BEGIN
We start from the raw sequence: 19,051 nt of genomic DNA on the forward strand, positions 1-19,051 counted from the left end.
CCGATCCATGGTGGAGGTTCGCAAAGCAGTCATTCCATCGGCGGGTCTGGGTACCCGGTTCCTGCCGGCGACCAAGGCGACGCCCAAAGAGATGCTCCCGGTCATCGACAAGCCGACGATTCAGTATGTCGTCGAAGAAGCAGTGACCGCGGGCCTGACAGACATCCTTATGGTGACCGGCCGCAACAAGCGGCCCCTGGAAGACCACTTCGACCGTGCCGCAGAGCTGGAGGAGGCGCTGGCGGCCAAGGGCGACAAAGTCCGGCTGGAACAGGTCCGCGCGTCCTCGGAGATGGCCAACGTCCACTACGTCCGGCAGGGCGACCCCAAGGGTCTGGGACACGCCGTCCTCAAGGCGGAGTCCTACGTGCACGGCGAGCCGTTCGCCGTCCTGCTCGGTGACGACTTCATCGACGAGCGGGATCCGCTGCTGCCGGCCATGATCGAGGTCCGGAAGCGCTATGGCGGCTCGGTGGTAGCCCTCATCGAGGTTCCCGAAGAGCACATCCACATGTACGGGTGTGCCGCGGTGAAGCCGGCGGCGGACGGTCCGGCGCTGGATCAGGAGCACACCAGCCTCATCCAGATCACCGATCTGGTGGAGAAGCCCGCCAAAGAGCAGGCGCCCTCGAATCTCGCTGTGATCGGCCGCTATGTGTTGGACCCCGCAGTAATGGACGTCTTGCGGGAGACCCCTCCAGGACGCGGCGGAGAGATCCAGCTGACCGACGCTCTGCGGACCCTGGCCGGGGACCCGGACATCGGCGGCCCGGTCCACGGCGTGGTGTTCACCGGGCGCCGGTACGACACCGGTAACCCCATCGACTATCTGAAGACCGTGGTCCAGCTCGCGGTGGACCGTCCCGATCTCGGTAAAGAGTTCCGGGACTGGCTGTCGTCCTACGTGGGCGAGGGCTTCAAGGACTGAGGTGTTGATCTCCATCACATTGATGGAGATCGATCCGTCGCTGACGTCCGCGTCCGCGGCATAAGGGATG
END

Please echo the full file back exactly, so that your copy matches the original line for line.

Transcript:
We start from the raw sequence: 19,051 nt of genomic DNA on the forward strand, positions 1-19,051 counted from the left end.
CCGATCCATGGTGGAGGTTCGCAAAGCAGTCATTCCATCGGCGGGTCTGGGTACCCGGTTCCTGCCGGCGACCAAGGCGACGCCCAAAGAGATGCTCCCGGTCATCGACAAGCCGACGATTCAGTATGTCGTCGAAGAAGCAGTGACCGCGGGCCTGACAGACATCCTTATGGTGACCGGCCGCAACAAGCGGCCCCTGGAAGACCACTTCGACCGTGCCGCAGAGCTGGAGGAGGCGCTGGCGGCCAAGGGCGACAAAGTCCGGCTGGAACAGGTCCGCGCGTCCTCGGAGATGGCCAACGTCCACTACGTCCGGCAGGGCGACCCCAAGGGTCTGGGACACGCCGTCCTCAAGGCGGAGTCCTACGTGCACGGCGAGCCGTTCGCCGTCCTGCTCGGTGACGACTTCATCGACGAGCGGGATCCGCTGCTGCCGGCCATGATCGAGGTCCGGAAGCGCTATGGCGGCTCGGTGGTAGCCCTCATCGAGGTTCCCGAAGAGCACATCCACATGTACGGGTGTGCCGCGGTGAAGCCGGCGGCGGACGGTCCGGCGCTGGATCAGGAGCACACCAGCCTCATCCAGATCACCGATCTGGTGGAGAAGCCCGCCAAAGAGCAGGCGCCCTCGAATCTCGCTGTGATCGGCCGCTATGTGTTGGACCCCGCAGTAATGGACGTCTTGCGGGAGACCCCTCCAGGACGCGGCGGAGAGATCCAGCTGACCGACGCTCTGCGGACCCTGGCCGGGGACCCGGACATCGGCGGCCCGGTCCACGGCGTGGTGTTCACCGGGCGCCGGTACGACACCGGTAACCCCATCGACTATCTGAAGACCGTGGTCCAGCTCGCGGTGGACCGTCCCGATCTCGGTAAAGAGTTCCGGGACTGGCTGTCGTCCTACGTGGGCGAGGGCTTCAAGGACTGAGGTGTTGATCTCCATCACATTGATGGAGATCGATCCGTCGCTGACGTCCGCGTCCGCGGCATAAGGGATG